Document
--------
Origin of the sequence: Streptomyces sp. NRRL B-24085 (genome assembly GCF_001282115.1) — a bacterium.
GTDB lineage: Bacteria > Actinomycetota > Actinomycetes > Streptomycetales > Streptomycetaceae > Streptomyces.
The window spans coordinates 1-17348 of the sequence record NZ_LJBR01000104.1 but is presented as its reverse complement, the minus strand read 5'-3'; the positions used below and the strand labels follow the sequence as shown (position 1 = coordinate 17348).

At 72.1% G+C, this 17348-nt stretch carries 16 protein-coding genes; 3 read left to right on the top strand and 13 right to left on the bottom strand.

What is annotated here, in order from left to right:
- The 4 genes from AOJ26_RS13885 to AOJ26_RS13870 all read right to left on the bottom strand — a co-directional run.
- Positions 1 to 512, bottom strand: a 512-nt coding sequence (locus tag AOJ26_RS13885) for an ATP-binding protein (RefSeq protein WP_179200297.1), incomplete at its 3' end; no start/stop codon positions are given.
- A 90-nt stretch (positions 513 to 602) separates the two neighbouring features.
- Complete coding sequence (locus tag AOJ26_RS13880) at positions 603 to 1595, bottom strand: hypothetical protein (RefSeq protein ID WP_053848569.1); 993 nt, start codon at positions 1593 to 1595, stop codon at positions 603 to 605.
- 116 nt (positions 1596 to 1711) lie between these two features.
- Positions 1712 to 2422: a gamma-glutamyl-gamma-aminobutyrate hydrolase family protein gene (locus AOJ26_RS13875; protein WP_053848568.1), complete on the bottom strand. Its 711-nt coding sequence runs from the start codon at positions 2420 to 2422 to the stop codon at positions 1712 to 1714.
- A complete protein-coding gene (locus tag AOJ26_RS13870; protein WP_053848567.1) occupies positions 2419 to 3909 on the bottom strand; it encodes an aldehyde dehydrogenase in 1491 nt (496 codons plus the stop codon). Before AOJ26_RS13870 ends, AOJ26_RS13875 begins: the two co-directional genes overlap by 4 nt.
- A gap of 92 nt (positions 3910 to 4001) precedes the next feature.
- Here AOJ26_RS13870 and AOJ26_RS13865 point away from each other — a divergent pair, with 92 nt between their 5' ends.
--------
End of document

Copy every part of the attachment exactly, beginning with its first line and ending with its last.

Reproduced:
Origin of the sequence: Streptomyces sp. NRRL B-24085 (genome assembly GCF_001282115.1) — a bacterium.
GTDB lineage: Bacteria > Actinomycetota > Actinomycetes > Streptomycetales > Streptomycetaceae > Streptomyces.
The window spans coordinates 1-17348 of the sequence record NZ_LJBR01000104.1 but is presented as its reverse complement, the minus strand read 5'-3'; the positions used below and the strand labels follow the sequence as shown (position 1 = coordinate 17348).

At 72.1% G+C, this 17348-nt stretch carries 16 protein-coding genes; 3 read left to right on the top strand and 13 right to left on the bottom strand.

What is annotated here, in order from left to right:
- The 4 genes from AOJ26_RS13885 to AOJ26_RS13870 all read right to left on the bottom strand — a co-directional run.
- Positions 1 to 512, bottom strand: a 512-nt coding sequence (locus tag AOJ26_RS13885) for an ATP-binding protein (RefSeq protein WP_179200297.1), incomplete at its 3' end; no start/stop codon positions are given.
- A 90-nt stretch (positions 513 to 602) separates the two neighbouring features.
- Complete coding sequence (locus tag AOJ26_RS13880) at positions 603 to 1595, bottom strand: hypothetical protein (RefSeq protein ID WP_053848569.1); 993 nt, start codon at positions 1593 to 1595, stop codon at positions 603 to 605.
- 116 nt (positions 1596 to 1711) lie between these two features.
- Positions 1712 to 2422: a gamma-glutamyl-gamma-aminobutyrate hydrolase family protein gene (locus AOJ26_RS13875; protein WP_053848568.1), complete on the bottom strand. Its 711-nt coding sequence runs from the start codon at positions 2420 to 2422 to the stop codon at positions 1712 to 1714.
- A complete protein-coding gene (locus tag AOJ26_RS13870; protein WP_053848567.1) occupies positions 2419 to 3909 on the bottom strand; it encodes an aldehyde dehydrogenase in 1491 nt (496 codons plus the stop codon). Before AOJ26_RS13870 ends, AOJ26_RS13875 begins: the two co-directional genes overlap by 4 nt.
- A gap of 92 nt (positions 3910 to 4001) precedes the next feature.
- Here AOJ26_RS13870 and AOJ26_RS13865 point away from each other — a divergent pair, with 92 nt between their 5' ends.